Report says crime up at U.S. churches
(RNS) Each week brings an average of two arsons, seven thefts, and 19
burglaries at U.S. churches, according to Christian Security Network's
second annual year-end report of church crimes.
The report, which uses news articles, police blogs, and verified
personal reports to compile its data, showed a slight increase in most
church crimes in 2010 from 2009, for a total of 1,783 incidents.
That figure was up 546 from the year before and included 970
burglaries, 397 thefts, 102 arsons, and 89 counts of vandalism, the
report stated. The report only covered churches and not other houses of
worship, such as mosques or synagogues.
"Two years is not long enough to prove any trend," said Jeffrey
Hawkins, the founder and executive director of the Cincinnati-based
group. "We will know better after another year or two if this keeps
trending up. Maybe this year was just a bad year. Maybe we got better at
finding out what had happened."
Hawkins hopes the upswing in crimes committed against churches will
encourage churches to take security more seriously and will help those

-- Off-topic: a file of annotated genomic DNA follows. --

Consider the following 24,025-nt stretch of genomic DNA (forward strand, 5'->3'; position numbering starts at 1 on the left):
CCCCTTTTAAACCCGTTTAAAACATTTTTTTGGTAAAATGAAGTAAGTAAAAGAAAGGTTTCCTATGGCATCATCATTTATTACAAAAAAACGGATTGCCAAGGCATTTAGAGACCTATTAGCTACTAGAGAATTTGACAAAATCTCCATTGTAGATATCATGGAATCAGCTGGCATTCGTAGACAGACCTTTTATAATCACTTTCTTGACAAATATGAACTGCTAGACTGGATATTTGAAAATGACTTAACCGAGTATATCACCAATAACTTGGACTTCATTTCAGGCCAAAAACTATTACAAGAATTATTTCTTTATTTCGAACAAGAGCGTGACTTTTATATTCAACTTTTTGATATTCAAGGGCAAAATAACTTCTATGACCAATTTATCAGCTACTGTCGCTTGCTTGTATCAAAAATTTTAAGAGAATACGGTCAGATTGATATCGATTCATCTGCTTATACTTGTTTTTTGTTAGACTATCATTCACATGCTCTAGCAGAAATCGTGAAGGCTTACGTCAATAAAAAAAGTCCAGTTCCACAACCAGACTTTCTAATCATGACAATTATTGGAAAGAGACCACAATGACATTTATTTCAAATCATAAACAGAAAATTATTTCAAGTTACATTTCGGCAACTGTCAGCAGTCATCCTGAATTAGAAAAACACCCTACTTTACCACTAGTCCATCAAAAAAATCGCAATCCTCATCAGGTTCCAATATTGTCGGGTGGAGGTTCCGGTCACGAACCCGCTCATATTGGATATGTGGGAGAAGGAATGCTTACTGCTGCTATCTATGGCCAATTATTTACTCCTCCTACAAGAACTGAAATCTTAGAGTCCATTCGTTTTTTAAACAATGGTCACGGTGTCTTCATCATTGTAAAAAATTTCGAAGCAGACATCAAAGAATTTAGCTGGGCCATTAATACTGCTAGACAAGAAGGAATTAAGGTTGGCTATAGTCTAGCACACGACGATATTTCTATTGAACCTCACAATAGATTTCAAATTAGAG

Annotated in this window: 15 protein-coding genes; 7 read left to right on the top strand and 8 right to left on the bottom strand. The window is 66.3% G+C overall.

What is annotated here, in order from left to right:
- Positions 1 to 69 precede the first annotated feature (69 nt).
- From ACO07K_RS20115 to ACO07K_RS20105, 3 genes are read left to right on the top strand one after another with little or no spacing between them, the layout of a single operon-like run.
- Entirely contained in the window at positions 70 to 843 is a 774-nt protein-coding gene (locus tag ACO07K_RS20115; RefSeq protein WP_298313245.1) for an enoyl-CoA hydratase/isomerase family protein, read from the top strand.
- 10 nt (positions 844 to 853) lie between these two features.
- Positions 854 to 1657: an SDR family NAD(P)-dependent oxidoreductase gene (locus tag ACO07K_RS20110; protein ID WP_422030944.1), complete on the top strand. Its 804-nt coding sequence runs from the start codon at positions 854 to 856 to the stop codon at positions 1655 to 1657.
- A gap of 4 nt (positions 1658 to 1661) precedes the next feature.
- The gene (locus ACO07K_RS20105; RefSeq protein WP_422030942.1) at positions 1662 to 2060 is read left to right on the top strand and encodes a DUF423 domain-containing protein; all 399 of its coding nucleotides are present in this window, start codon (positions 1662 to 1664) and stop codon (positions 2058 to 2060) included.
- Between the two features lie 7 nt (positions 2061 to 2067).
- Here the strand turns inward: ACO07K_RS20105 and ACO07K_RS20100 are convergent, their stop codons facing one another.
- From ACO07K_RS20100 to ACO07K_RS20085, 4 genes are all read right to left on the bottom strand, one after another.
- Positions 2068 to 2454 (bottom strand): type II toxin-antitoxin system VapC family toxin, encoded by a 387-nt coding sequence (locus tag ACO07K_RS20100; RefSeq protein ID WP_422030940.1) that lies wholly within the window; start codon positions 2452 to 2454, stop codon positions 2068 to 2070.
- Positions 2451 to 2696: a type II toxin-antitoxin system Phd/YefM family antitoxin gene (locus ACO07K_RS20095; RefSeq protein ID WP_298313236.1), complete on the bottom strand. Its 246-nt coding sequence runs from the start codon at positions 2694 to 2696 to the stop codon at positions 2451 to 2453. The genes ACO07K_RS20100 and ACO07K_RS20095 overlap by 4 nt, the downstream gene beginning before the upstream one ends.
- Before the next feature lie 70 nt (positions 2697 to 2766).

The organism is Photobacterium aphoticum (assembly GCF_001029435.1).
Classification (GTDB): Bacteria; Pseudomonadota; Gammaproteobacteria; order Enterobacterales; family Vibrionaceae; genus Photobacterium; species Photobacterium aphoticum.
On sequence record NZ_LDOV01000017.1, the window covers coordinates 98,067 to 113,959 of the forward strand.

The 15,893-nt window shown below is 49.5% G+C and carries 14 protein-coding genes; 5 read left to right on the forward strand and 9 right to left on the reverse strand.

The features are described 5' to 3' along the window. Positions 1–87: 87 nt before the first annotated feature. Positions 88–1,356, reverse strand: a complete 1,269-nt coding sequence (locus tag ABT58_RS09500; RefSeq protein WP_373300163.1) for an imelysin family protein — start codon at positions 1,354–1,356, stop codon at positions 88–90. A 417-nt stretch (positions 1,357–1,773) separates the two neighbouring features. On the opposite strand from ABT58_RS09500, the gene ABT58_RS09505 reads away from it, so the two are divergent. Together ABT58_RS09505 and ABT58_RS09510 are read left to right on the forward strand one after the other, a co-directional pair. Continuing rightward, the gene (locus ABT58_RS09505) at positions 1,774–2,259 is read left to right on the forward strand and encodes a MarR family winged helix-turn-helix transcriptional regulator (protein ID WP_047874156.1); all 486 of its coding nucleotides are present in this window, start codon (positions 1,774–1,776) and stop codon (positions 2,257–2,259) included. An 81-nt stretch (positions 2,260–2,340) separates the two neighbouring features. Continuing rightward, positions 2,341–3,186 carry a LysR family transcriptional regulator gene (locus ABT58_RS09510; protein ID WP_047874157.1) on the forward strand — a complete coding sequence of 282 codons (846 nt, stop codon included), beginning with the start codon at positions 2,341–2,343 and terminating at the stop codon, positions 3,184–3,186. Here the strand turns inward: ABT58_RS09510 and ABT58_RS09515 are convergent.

who have been victimized to realize they are not alone.
"Every church that gets burned down thinks they are the only church.
But we see an arson twice a week. That's the awareness part," Hawkins
Hawkins also stressed the value of the report's numbers when
compared against more recognized reports like the annual Department of
Justice's Hate Crime Statistics and Uniform Crime Report.
The 2009 Hate Crime Statistics recognized only 89 hate crimes
against Christians; the Uniform Crime Report reports all incidents that
occur on church property even if they are not against the church,
The 2010 report put an emphasis on verifying crimes: Hawkins said
there would be many more incidents in the report if the organization
reported every crime they knew had occurred but could not verify.
What's more, not all crimes are reported to police or the media.
"Security is never 100 percent, but (having) no security is 100
percent vulnerability," Hawkins said. "It's all about awareness. Our
mission is to bring awareness to the community. No church is immune from
this kind of thing and they have to start now. There is no tomorrow."